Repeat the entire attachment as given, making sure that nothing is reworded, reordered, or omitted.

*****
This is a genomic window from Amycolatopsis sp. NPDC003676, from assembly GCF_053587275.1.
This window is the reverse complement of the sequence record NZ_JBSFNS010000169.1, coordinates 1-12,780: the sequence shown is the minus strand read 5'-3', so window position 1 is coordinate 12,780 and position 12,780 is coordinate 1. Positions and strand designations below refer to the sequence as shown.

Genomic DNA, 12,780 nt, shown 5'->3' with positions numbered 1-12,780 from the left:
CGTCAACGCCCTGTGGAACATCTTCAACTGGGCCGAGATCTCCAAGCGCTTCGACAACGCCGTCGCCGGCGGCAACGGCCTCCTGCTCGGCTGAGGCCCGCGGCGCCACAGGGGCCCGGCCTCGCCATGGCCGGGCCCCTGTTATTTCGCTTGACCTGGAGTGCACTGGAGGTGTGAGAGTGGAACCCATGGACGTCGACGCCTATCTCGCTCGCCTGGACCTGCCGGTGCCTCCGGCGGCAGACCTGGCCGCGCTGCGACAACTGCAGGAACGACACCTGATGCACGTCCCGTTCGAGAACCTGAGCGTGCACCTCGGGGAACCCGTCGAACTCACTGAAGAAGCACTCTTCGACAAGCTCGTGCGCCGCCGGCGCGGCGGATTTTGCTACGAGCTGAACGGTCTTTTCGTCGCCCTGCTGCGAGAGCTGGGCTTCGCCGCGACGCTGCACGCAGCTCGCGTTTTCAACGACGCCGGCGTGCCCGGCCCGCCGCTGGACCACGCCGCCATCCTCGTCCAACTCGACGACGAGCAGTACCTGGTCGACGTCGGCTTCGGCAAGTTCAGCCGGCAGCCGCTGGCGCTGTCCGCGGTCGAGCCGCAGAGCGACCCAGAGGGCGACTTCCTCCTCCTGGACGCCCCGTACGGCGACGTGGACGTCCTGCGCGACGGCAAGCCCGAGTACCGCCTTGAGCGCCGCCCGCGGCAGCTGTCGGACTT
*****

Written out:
This is a genomic window from Amycolatopsis sp. NPDC003676, from assembly GCF_053587275.1.
This window is the reverse complement of the sequence record NZ_JBSFNS010000169.1, coordinates 1-12,780: the sequence shown is the minus strand read 5'-3', so window position 1 is coordinate 12,780 and position 12,780 is coordinate 1. Positions and strand designations below refer to the sequence as shown.

Genomic DNA, 12,780 nt, shown 5'->3' with positions numbered 1-12,780 from the left:
CGTCAACGCCCTGTGGAACATCTTCAACTGGGCCGAGATCTCCAAGCGCTTCGACAACGCCGTCGCCGGCGGCAACGGCCTCCTGCTCGGCTGAGGCCCGCGGCGCCACAGGGGCCCGGCCTCGCCATGGCCGGGCCCCTGTTATTTCGCTTGACCTGGAGTGCACTGGAGGTGTGAGAGTGGAACCCATGGACGTCGACGCCTATCTCGCTCGCCTGGACCTGCCGGTGCCTCCGGCGGCAGACCTGGCCGCGCTGCGACAACTGCAGGAACGACACCTGATGCACGTCCCGTTCGAGAACCTGAGCGTGCACCTCGGGGAACCCGTCGAACTCACTGAAGAAGCACTCTTCGACAAGCTCGTGCGCCGCCGGCGCGGCGGATTTTGCTACGAGCTGAACGGTCTTTTCGTCGCCCTGCTGCGAGAGCTGGGCTTCGCCGCGACGCTGCACGCAGCTCGCGTTTTCAACGACGCCGGCGTGCCCGGCCCGCCGCTGGACCACGCCGCCATCCTCGTCCAACTCGACGACGAGCAGTACCTGGTCGACGTCGGCTTCGGCAAGTTCAGCCGGCAGCCGCTGGCGCTGTCCGCGGTCGAGCCGCAGAGCGACCCAGAGGGCGACTTCCTCCTCCTGGACGCCCCGTACGGCGACGTGGACGTCCTGCGCGACGGCAAGCCCGAGTACCGCCTTGAGCGCCGCCCGCGGCAGCTGTCGGACTT